23. Liuzzo G, Goronzy JJ, Yang H, et al. Monoclonal T-cell proliferation and plaque instability in acute coronary syndromes. Circulation 2000; 101:2883.
  24. Dessein PH, Joffe BI. Insulin resistance and impaired beta cell function in rheumatoid arthritis. Arthritis Rheum 2006; 54:2765.
  25. Chung CP, Oeser A, Solus JF, et al. Inflammation-associated insulin resistance: differential effects in rheumatoid arthritis and systemic lupus erythematosus define potential mechanisms. Arthritis Rheum 2008; 58:2105.
  26. Chung CP, Oeser A, Solus JF, et al. Prevalence of the metabolic syndrome is increased in rheumatoid arthritis and is associated with coronary atherosclerosis. Atherosclerosis 2008; 196:756.
  27. Chung CP, Oeser A, Raggi P, et al. Increased coronary-artery atherosclerosis in rheumatoid arthritis: relationship to disease duration and cardiovascular risk factors. Arthritis Rheum 2005; 52:3045.
  28. Dixon WG, Watson KD, Lunt M, et al. Reduction in the incidence of myocardial infarction in patients with rheumatoid arthritis who respond to anti-tumor necrosis factor alpha therapy: results from the British Society for Rheumatology Biologics Register. Arthritis Rheum 2007; 56:2905.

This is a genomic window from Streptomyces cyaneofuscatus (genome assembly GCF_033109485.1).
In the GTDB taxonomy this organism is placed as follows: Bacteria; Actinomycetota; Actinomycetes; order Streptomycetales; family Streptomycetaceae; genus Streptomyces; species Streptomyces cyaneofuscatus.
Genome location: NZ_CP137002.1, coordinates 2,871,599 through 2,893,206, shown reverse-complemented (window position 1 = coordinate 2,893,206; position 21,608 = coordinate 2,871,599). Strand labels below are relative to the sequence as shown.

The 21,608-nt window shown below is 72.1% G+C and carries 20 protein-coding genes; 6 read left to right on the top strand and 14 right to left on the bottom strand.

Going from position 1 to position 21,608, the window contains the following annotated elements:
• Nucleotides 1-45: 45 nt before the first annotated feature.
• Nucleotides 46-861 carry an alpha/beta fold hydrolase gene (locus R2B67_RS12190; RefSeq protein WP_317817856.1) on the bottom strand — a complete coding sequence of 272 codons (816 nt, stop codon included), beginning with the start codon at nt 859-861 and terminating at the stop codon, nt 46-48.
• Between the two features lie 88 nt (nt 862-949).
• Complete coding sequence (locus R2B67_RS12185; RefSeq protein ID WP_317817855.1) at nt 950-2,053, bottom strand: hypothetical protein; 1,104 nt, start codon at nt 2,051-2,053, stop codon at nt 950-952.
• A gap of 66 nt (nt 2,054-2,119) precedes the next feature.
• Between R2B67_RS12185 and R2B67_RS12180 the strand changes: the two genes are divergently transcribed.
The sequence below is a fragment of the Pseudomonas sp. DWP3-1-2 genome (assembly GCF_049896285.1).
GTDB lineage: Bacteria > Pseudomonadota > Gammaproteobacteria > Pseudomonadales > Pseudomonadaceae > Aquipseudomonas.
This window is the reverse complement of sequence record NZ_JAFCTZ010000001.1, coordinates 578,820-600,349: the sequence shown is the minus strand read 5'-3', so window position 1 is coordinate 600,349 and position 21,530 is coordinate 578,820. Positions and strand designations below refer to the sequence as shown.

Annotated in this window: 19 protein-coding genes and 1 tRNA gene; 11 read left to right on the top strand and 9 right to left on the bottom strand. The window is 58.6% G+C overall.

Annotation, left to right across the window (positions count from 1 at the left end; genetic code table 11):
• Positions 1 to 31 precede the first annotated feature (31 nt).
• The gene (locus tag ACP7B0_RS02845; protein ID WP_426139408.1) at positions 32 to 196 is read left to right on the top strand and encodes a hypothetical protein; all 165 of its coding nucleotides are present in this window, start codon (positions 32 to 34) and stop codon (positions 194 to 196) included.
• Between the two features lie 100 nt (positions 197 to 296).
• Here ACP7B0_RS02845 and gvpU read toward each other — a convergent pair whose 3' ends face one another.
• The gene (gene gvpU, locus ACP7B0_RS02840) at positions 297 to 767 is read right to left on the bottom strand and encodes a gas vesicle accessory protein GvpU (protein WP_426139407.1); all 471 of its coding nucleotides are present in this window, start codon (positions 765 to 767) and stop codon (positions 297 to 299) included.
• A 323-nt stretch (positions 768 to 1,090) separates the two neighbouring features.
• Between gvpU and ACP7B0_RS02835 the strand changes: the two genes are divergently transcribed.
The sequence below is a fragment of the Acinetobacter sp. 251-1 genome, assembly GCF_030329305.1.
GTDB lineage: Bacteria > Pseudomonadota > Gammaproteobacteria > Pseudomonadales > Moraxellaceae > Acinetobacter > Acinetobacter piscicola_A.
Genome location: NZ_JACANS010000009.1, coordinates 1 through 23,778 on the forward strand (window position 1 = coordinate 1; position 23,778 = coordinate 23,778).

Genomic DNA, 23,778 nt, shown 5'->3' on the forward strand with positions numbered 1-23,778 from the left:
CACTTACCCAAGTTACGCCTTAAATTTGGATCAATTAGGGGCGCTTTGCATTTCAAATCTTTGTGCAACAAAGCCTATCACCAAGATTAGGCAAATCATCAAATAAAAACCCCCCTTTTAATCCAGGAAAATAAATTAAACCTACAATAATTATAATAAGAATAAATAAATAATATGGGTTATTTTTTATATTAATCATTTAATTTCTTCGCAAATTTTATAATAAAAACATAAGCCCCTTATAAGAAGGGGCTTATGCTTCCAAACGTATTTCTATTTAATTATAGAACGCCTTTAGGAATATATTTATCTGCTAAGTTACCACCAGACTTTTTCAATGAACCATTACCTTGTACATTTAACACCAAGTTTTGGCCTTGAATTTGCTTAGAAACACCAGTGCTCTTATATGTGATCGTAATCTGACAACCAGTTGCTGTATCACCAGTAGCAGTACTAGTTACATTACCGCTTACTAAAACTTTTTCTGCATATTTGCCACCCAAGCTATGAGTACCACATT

29. Aubry MC, Maradit-Kremers H, Reinalda MS, et al. Differences in atherosclerotic coronary heart disease between subjects with and without rheumatoid arthritis. J Rheumatol 2007; 34:937.
  30. Södergren A, Karp K, Boman K, et al. Atherosclerosis in early rheumatoid arthritis: very early endothelial activation and rapid progression of intima media thickness. Arthritis Res Ther 2010; 12:R158.
  31. Peters MJ, van Halm VP, Nurmohamed MT, et al. Relations between autoantibodies against oxidized low-density lipoprotein, inflammation, subclinical atherosclerosis, and cardiovascular disease in rheumatoid arthritis. J Rheumatol 2008; 35:1495.
  32. Solomon DH, Curhan GC, Rimm EB, et al. Cardiovascular risk factors in women with and without rheumatoid arthritis. Arthritis Rheum 2004; 50:3444.